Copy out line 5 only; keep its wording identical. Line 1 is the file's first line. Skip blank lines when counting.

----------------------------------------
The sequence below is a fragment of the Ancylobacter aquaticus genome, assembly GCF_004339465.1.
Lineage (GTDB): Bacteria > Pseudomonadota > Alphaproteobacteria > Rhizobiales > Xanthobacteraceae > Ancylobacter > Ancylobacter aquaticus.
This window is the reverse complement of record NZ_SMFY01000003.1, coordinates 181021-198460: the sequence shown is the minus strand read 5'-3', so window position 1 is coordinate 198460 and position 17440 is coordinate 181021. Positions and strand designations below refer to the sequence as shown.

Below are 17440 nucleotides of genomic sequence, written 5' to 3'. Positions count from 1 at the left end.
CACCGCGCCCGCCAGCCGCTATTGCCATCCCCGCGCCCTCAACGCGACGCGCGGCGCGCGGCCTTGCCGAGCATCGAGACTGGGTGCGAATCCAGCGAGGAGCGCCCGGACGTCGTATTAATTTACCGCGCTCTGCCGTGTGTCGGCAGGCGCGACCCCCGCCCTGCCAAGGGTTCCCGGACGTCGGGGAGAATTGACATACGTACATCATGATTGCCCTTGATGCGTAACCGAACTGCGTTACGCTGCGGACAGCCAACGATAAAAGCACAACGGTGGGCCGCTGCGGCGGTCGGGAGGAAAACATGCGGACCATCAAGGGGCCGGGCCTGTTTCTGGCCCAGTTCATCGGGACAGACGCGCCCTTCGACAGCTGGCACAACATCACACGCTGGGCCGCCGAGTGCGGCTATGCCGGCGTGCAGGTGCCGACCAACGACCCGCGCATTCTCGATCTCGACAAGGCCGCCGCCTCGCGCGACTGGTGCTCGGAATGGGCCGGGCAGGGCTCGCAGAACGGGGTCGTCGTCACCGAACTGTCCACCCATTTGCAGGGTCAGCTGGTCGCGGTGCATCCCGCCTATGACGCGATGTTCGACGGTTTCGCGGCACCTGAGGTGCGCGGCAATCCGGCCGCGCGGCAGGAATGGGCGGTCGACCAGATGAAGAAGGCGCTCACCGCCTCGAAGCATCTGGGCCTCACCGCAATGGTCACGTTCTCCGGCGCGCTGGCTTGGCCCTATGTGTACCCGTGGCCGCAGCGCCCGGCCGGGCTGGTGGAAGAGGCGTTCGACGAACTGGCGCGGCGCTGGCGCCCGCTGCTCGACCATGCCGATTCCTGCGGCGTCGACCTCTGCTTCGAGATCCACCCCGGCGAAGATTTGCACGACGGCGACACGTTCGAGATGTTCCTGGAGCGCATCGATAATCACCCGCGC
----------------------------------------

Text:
CACCGCGCCCGCCAGCCGCTATTGCCATCCCCGCGCCCTCAACGCGACGCGCGGCGCGCGGCCTTGCCGAGCATCGAGACTGGGTGCGAATCCAGCGAGGAGCGCCCGGACGTCGTATTAATTTACCGCGCTCTGCCGTGTGTCGGCAGGCGCGACCCCCGCCCTGCCAAGGGTTCCCGGACGTCGGGGAGAATTGACATACGTACATCATGATTGCCCTTGATGCGTAACCGAACTGCGTTACGCTGCGGACAGCCAACGATAAAAGCACAACGGTGGGCCGCTGCGGCGGTCGGGAGGAAAACATGCGGACCATCAAGGGGCCGGGCCTGTTTCTGGCCCAGTTCATCGGGACAGACGCGCCCTTCGACAGCTGGCACAACATCACACGCTGGGCCGCCGAGTGCGGCTATGCCGGCGTGCAGGTGCCGACCAACGACCCGCGCATTCTCGATCTCGACAAGGCCGCCGCCTCGCGCGACTGGTGCTCGGAATGGGCCGGGCAGGGCTCGCAGAACGGGGTCGTCGTCACCGAACTGTCCACCCATTTGCAGGGTCAGCTGGTCGCGGTGCATCCCGCCTATGACGCGATGTTCGACGGTTTCGCGGCACCTGAGGTGCGCGGCAATCCGGCCGCGCGGCAGGAATGGGCGGTCGACCAGATGAAGAAGGCGCTCACCGCCTCGAAGCATCTGGGCCTCACCGCAATGGTCACGTTCTCCGGCGCGCTGGCTTGGCCCTATGTGTACCCGTGGCCGCAGCGCCCGGCCGGGCTGGTGGAAGAGGCGTTCGACGAACTGGCGCGGCGCTGGCGCCCGCTGCTCGACCATGCCGATTCCTGCGGCGTCGACCTCTGCTTCGAGATCCACCCCGGCGAAGATTTGCACGACGGCGACACGTTCGAGATGTTCCTGGAGCGCATCGATAATCACCCGCGC